When we show love for God and love for neighbor, then we are doing what God made us for, what God made us to do, and when we do that we experience true joy and happiness. Christmas helps us to do that, and that is why Christmas is such a happy time of the year. It is a time to rejoice and so we greet others by wishing them "Merry Christmas," which means "Rejoice," because Jesus has come to save us.

As believers in Christ we have hope of everlasting happiness. Through our baptism he has cleansed us from sin and by his grace has made us children of God and heirs of heaven. For those who fall into mortal sin because of weakness, he also gave us the sacrament of penance, by which one recovers the state of sanctifying grace.

When we look at the manger and consider who Jesus is—God and man—surrounded by Mary and Joseph, by the shepherds and animals, we should rejoice and thank God for this great gift and adore him from the bottom of our hearts, just as Mary, Joseph, and the shepherds did. May God bless you and may you enjoy a happy and holy Christmas with your family and friends.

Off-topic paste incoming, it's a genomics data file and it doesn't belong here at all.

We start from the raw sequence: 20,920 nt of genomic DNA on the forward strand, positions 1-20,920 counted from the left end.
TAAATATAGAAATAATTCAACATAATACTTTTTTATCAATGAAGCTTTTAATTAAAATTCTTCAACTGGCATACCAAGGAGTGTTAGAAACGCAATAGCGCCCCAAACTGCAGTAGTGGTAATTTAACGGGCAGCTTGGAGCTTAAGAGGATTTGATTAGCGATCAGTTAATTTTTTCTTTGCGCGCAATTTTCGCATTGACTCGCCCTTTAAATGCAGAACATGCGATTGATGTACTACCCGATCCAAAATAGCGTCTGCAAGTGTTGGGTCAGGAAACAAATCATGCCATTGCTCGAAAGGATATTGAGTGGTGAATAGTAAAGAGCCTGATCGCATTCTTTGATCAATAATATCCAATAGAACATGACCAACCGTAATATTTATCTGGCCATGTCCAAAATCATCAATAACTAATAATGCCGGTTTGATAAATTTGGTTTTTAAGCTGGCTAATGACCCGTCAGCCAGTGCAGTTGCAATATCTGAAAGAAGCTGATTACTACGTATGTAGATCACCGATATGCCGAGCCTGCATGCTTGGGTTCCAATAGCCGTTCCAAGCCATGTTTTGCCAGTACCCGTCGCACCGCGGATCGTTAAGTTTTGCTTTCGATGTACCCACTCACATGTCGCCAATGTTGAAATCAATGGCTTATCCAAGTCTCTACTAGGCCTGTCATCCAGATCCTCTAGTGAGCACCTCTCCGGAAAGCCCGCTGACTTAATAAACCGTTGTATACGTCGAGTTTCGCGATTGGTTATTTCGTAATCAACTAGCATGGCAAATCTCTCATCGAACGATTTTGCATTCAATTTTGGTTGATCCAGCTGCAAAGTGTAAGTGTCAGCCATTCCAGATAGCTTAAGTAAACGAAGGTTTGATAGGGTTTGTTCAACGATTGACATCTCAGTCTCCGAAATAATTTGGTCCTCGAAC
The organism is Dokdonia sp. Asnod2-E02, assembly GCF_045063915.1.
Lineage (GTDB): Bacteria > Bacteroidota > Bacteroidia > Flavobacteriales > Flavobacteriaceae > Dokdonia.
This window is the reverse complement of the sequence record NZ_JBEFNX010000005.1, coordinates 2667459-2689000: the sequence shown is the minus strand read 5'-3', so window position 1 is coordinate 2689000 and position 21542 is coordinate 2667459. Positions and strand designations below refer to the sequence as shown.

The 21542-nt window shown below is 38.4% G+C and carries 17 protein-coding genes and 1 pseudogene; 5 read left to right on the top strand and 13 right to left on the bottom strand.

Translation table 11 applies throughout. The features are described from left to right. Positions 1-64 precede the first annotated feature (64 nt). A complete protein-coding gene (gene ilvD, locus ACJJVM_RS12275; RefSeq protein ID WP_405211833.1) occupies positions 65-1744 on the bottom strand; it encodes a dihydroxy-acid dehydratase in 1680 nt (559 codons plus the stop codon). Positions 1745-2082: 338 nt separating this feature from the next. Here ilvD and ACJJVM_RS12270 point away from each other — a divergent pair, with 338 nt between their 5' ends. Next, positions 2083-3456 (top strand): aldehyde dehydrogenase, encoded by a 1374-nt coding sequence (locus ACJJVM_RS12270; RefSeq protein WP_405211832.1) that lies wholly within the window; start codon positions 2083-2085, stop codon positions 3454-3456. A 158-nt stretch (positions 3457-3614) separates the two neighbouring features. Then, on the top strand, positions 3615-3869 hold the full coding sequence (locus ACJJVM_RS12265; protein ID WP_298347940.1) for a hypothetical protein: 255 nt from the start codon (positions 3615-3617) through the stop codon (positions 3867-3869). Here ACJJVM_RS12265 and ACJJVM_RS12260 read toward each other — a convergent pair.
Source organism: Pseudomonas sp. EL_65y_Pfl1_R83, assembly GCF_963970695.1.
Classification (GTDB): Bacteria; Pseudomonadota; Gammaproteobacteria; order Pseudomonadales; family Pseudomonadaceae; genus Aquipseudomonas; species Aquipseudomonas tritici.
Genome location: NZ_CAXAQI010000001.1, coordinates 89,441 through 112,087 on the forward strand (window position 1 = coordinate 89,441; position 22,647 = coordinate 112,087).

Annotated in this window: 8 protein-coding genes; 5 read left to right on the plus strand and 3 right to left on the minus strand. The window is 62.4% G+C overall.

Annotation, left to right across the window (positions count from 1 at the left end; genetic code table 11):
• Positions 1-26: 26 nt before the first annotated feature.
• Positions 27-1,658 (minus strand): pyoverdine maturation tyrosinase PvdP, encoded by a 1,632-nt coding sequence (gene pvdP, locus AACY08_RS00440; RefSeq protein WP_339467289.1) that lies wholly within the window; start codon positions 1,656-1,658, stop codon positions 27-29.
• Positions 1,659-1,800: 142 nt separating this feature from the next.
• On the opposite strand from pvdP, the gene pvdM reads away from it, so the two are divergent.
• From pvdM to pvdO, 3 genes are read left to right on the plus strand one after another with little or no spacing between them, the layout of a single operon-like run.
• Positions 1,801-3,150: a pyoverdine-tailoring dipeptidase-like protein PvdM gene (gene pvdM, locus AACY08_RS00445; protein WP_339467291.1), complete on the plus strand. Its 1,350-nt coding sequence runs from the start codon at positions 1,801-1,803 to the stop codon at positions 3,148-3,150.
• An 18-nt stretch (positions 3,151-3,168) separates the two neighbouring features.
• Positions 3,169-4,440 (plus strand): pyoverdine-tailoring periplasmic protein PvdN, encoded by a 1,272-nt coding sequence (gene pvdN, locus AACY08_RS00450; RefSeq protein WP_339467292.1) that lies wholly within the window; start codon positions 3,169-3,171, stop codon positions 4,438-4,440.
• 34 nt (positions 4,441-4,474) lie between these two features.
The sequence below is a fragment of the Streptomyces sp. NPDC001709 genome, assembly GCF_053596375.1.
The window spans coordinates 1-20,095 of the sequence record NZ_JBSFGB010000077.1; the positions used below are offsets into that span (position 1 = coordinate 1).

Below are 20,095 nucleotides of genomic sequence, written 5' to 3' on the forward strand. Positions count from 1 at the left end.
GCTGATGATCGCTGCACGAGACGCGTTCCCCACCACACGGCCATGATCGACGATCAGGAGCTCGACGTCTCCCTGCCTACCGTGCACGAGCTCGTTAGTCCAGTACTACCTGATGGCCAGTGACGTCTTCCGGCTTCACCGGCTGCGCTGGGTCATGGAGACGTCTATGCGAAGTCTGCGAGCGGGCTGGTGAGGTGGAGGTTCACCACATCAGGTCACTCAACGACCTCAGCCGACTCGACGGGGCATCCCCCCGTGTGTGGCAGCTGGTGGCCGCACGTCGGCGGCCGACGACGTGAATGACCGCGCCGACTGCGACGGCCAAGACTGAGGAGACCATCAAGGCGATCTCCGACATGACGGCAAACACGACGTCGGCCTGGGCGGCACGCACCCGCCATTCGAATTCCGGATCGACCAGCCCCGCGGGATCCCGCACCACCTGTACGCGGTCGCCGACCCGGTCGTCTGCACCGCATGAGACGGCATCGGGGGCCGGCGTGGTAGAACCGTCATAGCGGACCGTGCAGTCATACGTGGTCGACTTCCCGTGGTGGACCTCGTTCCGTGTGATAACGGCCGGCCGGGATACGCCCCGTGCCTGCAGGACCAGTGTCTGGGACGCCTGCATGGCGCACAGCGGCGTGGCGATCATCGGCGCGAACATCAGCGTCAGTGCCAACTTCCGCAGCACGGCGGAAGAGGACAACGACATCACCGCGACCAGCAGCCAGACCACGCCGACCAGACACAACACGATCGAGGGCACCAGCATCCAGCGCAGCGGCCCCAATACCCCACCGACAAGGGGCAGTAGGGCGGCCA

Suggested reading: Catechism of the Catholic Church, 464-478.

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Related IgnatiusInsight.com Articles on Advent and Christmas:

Ox and Ass Know Their Lord | Joseph Cardinal Ratzinger
God Is With Us | A Homily for the Fourth Sunday of Advent | Fr. Kenneth Baker, S.J.
Holy Mary and the Death of Sin | Carl E. Olson
What In Christmas Season Grows: On the Days Leading Up to the Nativity of the Lord | Fr. James V. Schall, S.J.
The Lord Is Near! | A Homily for the Third Sunday of Advent | Fr. Kenneth Baker, S.J.
Theotokos Sums Up All That Mary Is | Carl E. Olson
Turn Your Hearts! | A Homily for the Second Sunday of Advent | Fr. Kenneth Baker, S.J.
The Perfect Faith of the Blessed Virgin | Carl E. Olson
Come, Lord Jesus! The Meaning of Advent | Fr. Kenneth Baker, S.J.
Mary Immaculate | Fr. Kenneth Baker, S.J.
Archbishop Fulton Sheen on Advent | From Through the Year With Fulton Sheen
Mary's Gift of Self Points the Way | Carl E. Olson
Immaculate Mary, Matchless in Grace | John Saward
The Medieval Mary | The Introduction to Mary in the Middle Ages | by Luigi Gambero
The Mystery Made Present To Us | Fr. Alfred Delp, S.J.
Remembering Father Alfred Delp, S.J., Priest and Martyr | A Conversation with Father Karl Adolf Kreuser, S.J.
Assumed Into Mother's Arms | Carl E. Olson
The Disciple Contemplates the Mother | Erasmo Leiva-Merikakis
The Incarnation | Frank Sheed
"Born of the Virgin Mary" | Paul Claudel
The Old Testament and the Messianic Hope | Thomas Storck
Christmas: Sign of Contradiction, Season of Redemption | Fr. James V. Schall, S.J.
The God in the Cave | G.K. Chesterton




Father Kenneth Baker, S.J.,
is author of the best selling Fundamentals of Catholicism (three volumes) and of the popular introduction to the Scripture, Inside the Bible.

He has been editor of Homiletic & Pastoral Review for over thirty years.